2016 Geneva Motor Show: As It Happened

Here's a longer piece from

Andrew English, who was given an exclusive preview of the pretty Vauxhall GT:

In 1965 Opel produced its Experimental GT concept, a marker for its new design ethos as well as a test of the staff of its then-new design studio in Russelheim, Germany. Discounting the Aston Martin Atom, this sleek coupé design study was Europe’s first concept car predating the first Mercedes-Benz concept by four years and BMW’s by seven.

And 51 years later, out of the same design studio comes this charming little coupe GT for the Geneva motor show. And while the path to small, agile GT sports cars is paved with good intentions and cancelled projects, one can't help thinking that this GT concept deserves an even chance of being built.

Briton Mark Adams is the 11th design head at Russelheim and he has over seen the current Corsa, new Astra and Insignia models as well as this GT. He's cagey about whether this little two-seater will be built, but sure that it could be built.

"Once we'd nailed the proportions, we had to make it fun to drive," he says. "So we picked the smallest, lightest engine we built, the 145bhp, 1.0-litre, three-cylinder turbo, driving the rear wheels.  It weighs less than a tonne so it'll go well."

In fact it was only the second sketch that Adams saw that cinched the design of the GT Concept. "We were looking at going back to the size of the GT, small, simple but not retro," he says. "It was the second sketch in the first sketch review and as soon as I saw it, I thought that's the car for me."

At 3,850mm long and 1,680mm wide, the car is shorter than a Corsa and narrower than an Adam, so any production car would thread through gaps well. The doors with their special hinges are already patented by Opel and are part of the design that Adams says makes it a practical car. He also points to the silver gradated side windows as having an important effect on the proportions, since most sports coupés have tiny side windows.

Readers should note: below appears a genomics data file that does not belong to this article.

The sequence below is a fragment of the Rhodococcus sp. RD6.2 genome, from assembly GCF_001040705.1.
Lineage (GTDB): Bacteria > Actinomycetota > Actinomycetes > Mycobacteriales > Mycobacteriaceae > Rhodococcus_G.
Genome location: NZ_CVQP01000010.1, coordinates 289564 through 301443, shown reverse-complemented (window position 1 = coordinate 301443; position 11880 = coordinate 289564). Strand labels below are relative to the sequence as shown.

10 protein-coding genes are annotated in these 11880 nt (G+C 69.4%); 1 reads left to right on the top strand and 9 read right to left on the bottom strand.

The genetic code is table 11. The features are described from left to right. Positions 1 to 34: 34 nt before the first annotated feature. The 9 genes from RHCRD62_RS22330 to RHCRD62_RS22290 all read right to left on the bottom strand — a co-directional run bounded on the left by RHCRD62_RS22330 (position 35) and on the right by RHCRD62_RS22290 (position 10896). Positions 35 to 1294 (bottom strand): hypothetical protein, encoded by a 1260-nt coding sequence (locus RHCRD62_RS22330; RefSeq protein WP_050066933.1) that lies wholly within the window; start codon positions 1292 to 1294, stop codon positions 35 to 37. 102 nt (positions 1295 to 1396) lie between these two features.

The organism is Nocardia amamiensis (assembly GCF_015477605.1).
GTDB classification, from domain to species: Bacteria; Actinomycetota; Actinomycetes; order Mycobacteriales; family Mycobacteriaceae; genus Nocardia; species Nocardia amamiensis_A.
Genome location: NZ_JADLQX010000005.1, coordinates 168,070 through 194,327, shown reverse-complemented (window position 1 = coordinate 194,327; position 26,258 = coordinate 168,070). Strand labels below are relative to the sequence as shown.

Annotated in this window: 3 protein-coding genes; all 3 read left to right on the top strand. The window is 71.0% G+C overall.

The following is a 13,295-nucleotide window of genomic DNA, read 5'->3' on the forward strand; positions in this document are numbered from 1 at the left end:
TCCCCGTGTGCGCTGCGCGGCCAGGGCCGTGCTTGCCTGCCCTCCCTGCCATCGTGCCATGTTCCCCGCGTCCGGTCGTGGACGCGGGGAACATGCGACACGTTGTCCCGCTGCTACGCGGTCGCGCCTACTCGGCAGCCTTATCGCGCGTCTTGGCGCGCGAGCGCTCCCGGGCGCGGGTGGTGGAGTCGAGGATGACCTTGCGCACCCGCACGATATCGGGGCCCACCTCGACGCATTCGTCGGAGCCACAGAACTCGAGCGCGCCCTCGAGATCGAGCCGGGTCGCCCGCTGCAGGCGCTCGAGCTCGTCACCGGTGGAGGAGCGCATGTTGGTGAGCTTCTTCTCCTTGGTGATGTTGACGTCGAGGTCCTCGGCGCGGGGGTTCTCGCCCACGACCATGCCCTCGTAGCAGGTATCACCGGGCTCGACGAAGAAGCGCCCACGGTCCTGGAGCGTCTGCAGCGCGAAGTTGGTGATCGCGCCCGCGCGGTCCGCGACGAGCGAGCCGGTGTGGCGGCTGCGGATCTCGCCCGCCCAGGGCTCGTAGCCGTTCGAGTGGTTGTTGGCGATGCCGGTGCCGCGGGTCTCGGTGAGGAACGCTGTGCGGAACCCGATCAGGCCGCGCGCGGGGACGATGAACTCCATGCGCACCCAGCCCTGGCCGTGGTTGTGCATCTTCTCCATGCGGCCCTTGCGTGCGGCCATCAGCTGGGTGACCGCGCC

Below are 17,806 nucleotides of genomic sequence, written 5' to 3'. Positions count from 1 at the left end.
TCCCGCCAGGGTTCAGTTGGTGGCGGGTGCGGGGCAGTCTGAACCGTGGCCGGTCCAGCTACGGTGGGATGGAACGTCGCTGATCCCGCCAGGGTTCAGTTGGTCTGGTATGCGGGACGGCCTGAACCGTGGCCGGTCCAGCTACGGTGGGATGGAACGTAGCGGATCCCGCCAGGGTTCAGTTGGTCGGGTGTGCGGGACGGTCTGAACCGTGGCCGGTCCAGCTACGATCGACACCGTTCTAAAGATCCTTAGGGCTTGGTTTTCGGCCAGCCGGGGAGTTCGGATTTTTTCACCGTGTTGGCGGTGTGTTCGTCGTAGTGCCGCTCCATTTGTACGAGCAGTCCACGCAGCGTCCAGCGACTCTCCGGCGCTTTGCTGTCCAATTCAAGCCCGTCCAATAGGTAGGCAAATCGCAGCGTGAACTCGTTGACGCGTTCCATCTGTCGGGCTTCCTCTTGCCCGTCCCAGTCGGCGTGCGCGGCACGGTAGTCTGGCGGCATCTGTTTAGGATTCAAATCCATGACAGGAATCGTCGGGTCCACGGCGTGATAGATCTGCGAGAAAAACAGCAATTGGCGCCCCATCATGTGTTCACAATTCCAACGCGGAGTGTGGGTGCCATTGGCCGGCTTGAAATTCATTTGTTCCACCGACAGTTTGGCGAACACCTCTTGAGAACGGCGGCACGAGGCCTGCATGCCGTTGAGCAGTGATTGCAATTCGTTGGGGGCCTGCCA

"We didn't have to define the shape from the outside," he says, "so the inside can be light and airy and the doors cut into the roof to make it easier to get into and out of, just like the 1965 GT."

They built the GT from 1968 to 1973 and it was enormously influential. Yet in more recent times this General Motors owned company has had a less-than stellar history of producing small sports cars for the British car buyer. The 2003 Vauxhall Lightening Concept, set the tone for the Saturn Sky, the Opel Speedster and the Pontiac Solstice, yet never came to Britain as the company said it couldn't be economically engineered for pedestrian impact legislation and right-hand drive.

Let's hope if the GT Concept does get the go ahead, it's be made in right hand drive as well.

Source : http://www.telegraph.co.uk/cars/news/2016-geneva-motor-show/

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